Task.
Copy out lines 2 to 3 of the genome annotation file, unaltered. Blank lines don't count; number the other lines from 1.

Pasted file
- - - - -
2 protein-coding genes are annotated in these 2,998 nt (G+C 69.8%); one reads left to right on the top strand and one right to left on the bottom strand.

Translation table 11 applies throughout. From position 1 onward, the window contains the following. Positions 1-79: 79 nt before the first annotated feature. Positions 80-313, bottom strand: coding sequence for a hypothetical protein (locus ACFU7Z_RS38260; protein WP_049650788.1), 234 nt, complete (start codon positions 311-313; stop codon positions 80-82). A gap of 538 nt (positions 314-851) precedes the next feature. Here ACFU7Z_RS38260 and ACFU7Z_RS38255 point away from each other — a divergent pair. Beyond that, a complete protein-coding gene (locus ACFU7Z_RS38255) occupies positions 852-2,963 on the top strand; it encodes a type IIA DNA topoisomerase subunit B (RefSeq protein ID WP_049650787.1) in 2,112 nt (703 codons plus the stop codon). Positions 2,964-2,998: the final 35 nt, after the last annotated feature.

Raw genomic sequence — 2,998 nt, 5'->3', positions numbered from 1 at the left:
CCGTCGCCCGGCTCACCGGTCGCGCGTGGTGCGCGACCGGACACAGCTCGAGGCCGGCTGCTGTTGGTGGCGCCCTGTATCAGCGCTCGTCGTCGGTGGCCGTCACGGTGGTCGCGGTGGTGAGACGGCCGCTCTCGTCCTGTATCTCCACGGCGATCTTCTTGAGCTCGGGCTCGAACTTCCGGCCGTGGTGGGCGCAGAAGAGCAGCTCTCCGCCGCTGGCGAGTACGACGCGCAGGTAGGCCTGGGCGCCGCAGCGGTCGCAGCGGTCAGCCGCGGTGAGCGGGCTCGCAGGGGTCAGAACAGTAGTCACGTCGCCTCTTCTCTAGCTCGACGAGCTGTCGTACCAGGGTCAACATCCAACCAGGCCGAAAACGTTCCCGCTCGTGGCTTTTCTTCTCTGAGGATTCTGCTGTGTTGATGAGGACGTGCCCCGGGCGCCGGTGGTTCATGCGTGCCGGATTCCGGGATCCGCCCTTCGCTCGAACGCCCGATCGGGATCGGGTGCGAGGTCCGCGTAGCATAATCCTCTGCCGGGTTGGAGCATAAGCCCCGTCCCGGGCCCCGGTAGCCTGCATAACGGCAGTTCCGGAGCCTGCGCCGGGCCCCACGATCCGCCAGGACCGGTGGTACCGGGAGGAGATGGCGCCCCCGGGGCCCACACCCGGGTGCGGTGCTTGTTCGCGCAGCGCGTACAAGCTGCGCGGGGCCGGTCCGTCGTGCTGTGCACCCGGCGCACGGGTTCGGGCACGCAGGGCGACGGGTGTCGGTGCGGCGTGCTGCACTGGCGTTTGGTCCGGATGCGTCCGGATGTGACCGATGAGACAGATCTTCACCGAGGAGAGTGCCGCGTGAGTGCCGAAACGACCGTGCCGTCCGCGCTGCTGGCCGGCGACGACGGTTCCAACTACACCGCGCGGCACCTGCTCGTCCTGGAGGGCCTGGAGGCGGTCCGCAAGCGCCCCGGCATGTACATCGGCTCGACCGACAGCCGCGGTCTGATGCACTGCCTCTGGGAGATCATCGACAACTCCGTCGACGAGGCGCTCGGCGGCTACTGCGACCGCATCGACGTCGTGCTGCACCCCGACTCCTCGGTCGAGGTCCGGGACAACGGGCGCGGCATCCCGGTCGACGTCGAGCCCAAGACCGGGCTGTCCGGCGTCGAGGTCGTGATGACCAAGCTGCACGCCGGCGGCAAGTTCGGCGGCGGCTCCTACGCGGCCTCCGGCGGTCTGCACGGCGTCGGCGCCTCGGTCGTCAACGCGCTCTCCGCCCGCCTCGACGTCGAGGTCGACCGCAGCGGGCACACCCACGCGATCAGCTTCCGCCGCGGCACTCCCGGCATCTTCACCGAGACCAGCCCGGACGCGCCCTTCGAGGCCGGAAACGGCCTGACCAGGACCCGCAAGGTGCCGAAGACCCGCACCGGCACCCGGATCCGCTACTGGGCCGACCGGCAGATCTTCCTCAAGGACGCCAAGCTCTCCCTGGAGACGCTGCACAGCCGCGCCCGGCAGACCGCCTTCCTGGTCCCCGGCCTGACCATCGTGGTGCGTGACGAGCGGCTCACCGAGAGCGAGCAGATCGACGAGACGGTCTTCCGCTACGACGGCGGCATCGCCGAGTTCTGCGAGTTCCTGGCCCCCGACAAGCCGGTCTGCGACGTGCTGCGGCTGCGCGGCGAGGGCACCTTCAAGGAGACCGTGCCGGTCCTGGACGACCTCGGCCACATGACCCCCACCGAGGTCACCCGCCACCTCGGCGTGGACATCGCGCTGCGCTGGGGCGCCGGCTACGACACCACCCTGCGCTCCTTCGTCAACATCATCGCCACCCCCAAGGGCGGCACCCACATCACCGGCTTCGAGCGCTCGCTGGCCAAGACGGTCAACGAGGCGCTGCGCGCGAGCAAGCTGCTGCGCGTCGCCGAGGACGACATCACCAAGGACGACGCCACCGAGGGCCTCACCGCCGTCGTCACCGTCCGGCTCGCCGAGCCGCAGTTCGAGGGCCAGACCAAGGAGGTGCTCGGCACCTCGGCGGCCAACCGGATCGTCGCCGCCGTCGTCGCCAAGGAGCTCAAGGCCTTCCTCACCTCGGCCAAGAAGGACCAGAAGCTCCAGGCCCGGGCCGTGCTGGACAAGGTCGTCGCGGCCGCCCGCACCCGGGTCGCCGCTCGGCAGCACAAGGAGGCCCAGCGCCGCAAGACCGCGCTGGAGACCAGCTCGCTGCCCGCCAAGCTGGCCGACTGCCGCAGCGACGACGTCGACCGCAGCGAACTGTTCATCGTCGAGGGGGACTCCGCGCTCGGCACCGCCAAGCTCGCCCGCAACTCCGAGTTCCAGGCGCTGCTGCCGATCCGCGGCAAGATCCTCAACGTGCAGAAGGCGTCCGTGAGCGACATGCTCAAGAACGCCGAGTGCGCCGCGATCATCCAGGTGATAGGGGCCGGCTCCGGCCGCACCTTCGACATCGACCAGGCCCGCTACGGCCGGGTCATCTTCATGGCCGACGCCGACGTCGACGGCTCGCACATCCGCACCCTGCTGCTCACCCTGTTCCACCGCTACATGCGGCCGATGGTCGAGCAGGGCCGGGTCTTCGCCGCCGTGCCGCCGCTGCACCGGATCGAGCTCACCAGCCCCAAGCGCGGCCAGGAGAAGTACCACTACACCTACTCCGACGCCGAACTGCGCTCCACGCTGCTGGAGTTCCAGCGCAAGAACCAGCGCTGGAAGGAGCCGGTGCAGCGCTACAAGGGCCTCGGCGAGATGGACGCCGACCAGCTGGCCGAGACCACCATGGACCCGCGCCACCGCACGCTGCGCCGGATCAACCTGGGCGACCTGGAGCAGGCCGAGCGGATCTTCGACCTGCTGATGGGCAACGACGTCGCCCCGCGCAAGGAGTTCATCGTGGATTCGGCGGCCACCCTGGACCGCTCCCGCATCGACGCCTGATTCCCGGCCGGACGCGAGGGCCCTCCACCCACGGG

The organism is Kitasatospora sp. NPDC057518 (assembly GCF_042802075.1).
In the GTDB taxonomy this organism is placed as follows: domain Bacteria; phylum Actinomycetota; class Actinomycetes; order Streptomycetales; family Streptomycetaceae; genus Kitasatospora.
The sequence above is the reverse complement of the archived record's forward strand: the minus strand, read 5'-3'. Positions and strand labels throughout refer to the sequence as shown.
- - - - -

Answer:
Translation table 11 applies throughout. From position 1 onward, the window contains the following. Positions 1-79: 79 nt before the first annotated feature. Positions 80-313, bottom strand: coding sequence for a hypothetical protein (locus ACFU7Z_RS38260; protein WP_049650788.1), 234 nt, complete (start codon positions 311-313; stop codon positions 80-82). A gap of 538 nt (positions 314-851) precedes the next feature. Here ACFU7Z_RS38260 and ACFU7Z_RS38255 point away from each other — a divergent pair. Beyond that, a complete protein-coding gene (locus ACFU7Z_RS38255) occupies positions 852-2,963 on the top strand; it encodes a type IIA DNA topoisomerase subunit B (RefSeq protein ID WP_049650787.1) in 2,112 nt (703 codons plus the stop codon). Positions 2,964-2,998: the final 35 nt, after the last annotated feature.

Raw genomic sequence — 2,998 nt, 5'->3', positions numbered from 1 at the left: